A number of you observed we really like the new Arctic Cat Crossfire. Yes, we do. The consensus of our test staff was, â€œThis is the first Firecat that weâ€™ve truly felt was a better all-around machine than our first ZR 900.â€ This speaks volumes.
However, a number of you complained about the lack of reverse, mechanical or push-button electronic. There are a number of aging riders who simply wonâ€™t buy a sled that does not have reverse capability, regardless of how great the rest of the sled is.
We hear you.
Past that, the ability to carry gear and extra gas is paramount in selection for a long-distance touring or cruising application, and the Crossfire provides ample cargo capacity. You can load up the storage compartments with food, water, gloves, tools, and gas for multi-hundred miles rides. And the biggie â€“ the riding position. We knew the M7 was on the right track, and the Crossfire brings the ergonomic advantages of the M7 to the trail. Tall riders will feel more at home on this platform than any other.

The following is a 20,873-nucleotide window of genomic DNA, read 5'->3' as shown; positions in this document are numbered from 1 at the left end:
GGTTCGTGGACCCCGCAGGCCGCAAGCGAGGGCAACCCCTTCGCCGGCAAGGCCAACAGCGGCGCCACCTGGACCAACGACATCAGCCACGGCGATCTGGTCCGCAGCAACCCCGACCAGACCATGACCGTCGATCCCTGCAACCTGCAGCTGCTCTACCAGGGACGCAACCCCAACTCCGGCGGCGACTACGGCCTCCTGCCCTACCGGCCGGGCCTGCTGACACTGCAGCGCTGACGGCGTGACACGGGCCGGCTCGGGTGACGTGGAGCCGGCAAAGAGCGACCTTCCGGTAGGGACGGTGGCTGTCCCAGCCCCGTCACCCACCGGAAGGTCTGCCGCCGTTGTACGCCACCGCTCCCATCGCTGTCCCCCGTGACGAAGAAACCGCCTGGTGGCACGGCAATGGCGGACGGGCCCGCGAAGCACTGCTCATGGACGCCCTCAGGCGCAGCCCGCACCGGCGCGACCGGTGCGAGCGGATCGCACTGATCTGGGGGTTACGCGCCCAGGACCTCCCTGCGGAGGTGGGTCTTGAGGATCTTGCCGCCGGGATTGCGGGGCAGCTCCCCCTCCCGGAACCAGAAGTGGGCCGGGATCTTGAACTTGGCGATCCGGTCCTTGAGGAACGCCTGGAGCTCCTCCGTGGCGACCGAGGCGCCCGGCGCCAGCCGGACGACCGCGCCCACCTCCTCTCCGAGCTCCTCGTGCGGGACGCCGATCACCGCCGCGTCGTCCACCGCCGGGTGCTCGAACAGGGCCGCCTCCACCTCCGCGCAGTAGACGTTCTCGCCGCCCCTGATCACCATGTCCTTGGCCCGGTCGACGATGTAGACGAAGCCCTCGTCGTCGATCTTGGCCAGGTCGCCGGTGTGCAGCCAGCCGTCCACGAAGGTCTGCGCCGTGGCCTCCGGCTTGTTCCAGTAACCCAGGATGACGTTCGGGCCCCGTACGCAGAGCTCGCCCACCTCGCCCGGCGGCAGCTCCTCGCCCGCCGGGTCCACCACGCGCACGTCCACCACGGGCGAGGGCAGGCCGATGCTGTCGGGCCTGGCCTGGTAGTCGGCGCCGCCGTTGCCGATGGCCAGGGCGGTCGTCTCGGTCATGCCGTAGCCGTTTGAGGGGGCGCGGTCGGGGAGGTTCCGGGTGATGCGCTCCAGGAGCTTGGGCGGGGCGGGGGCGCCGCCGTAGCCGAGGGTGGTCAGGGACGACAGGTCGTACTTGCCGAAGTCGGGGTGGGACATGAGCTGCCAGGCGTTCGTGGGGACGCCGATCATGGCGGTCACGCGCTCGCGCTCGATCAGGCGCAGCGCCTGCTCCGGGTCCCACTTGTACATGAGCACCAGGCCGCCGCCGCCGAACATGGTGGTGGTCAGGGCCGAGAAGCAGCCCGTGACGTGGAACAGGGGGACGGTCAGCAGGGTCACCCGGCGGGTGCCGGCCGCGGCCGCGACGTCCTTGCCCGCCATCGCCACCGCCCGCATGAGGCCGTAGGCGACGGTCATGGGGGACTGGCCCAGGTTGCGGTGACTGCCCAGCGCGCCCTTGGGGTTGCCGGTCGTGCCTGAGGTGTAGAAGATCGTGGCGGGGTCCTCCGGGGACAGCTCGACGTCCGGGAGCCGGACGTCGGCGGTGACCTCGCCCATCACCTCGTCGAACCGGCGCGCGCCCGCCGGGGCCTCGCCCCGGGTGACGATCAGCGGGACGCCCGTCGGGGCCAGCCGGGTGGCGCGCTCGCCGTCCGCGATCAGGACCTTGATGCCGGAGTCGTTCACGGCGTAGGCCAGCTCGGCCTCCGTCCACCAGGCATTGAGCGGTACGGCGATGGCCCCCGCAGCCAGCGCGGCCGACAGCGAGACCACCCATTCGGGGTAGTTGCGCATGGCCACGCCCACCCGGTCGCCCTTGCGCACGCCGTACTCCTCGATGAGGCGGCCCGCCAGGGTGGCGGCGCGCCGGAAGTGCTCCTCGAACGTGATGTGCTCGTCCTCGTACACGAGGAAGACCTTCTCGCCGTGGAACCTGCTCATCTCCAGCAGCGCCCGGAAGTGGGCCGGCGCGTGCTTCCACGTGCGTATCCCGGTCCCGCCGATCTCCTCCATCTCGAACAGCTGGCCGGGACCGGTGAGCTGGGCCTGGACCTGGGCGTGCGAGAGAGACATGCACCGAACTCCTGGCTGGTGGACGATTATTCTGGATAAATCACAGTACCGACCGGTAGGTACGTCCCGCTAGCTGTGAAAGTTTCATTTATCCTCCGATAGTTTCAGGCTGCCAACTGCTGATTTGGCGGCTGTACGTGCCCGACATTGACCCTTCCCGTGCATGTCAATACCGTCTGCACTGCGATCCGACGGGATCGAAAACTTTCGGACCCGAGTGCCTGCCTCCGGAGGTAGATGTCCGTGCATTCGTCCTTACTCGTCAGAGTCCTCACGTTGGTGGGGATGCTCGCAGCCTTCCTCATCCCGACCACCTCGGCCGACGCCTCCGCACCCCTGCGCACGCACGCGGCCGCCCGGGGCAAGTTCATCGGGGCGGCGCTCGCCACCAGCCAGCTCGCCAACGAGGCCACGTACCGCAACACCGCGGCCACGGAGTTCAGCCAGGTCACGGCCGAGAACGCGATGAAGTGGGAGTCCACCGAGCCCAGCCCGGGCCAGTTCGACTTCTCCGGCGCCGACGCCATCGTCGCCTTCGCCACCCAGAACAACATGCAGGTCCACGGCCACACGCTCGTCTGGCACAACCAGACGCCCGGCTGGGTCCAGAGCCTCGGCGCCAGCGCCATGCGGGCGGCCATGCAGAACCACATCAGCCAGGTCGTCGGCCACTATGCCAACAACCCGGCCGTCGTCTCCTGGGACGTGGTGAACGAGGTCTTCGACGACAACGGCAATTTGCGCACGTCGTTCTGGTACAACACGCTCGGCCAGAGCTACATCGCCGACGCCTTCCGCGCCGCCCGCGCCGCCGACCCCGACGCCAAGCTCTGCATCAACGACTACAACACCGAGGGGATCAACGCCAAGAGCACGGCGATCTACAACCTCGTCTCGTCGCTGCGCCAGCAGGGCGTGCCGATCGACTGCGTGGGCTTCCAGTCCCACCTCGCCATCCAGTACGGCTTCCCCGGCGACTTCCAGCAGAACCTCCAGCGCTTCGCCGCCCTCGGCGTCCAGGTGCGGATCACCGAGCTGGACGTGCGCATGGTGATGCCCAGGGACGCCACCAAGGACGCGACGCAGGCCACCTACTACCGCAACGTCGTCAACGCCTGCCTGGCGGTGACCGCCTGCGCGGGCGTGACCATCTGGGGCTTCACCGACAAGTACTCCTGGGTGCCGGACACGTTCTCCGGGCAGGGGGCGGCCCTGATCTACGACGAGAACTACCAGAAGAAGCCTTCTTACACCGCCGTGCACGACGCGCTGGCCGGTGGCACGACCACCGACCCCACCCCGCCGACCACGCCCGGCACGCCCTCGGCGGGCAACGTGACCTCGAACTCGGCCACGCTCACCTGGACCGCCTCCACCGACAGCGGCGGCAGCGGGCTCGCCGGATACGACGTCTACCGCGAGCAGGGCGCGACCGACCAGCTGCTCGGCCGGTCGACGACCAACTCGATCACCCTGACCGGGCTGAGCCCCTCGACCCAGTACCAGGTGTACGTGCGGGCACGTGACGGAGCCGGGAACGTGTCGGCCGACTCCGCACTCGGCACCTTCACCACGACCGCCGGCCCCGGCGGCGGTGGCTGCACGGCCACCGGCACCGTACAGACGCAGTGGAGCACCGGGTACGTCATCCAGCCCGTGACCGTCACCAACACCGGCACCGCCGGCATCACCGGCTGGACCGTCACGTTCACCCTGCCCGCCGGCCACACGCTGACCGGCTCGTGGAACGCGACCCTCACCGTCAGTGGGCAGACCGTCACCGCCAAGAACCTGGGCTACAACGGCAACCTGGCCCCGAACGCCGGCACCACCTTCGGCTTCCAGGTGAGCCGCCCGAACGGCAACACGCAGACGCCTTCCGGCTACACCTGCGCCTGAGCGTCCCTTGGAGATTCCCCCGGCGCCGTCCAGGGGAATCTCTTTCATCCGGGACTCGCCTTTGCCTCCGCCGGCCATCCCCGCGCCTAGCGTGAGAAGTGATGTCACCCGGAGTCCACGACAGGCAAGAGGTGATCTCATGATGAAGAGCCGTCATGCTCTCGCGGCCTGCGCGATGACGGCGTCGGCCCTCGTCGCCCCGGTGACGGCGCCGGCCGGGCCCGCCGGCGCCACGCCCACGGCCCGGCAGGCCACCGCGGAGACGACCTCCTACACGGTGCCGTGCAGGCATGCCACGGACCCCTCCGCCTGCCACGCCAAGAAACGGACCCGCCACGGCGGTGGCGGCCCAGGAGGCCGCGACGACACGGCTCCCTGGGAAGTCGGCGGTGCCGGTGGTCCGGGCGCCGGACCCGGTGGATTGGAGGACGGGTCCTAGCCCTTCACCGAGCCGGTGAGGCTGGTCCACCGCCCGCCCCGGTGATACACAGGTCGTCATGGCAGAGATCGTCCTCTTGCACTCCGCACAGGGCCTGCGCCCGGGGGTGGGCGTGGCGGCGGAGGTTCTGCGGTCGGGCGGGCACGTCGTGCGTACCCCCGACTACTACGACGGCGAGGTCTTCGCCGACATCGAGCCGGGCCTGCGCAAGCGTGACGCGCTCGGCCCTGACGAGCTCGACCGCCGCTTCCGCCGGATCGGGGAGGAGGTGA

One observation was, in comparison to the Renegade, that it needs an integrated spare fuel tank like a REV, but the Crossfire carries the extra two gallons in the main tank!
Weâ€™ve also learned more details of the current production run of Crossfires; the gearing of the initial (pre-production) January build units was fairly tall (65-55 Diamond Drive) but this was reduced to 60-60 for the February build units and this is what the current build comes with. The first units were a bit sluggish down low in sticky or deeper snow, so this is a welcome change.
Some early units had coupler blocks and some didnâ€™t; all current build units do have the coupler blocks installed as a method of adjusting the weight transfer and maintaining ski pressure.
There has also been a change in the coil springs on the front suspension and in the sway bar to the units currently in production; early (January and February) units had dual-rate 60-120 front springs with a 1/2â€ sway bar; this has been changed to straight rate 120 pound springs and a slightly softer 7/16â€ sway bar to help carry the front end a bit better. The dual-rate springs were awesome on flat smooth trails, but the rest of the time the straight rate springs were a better choice.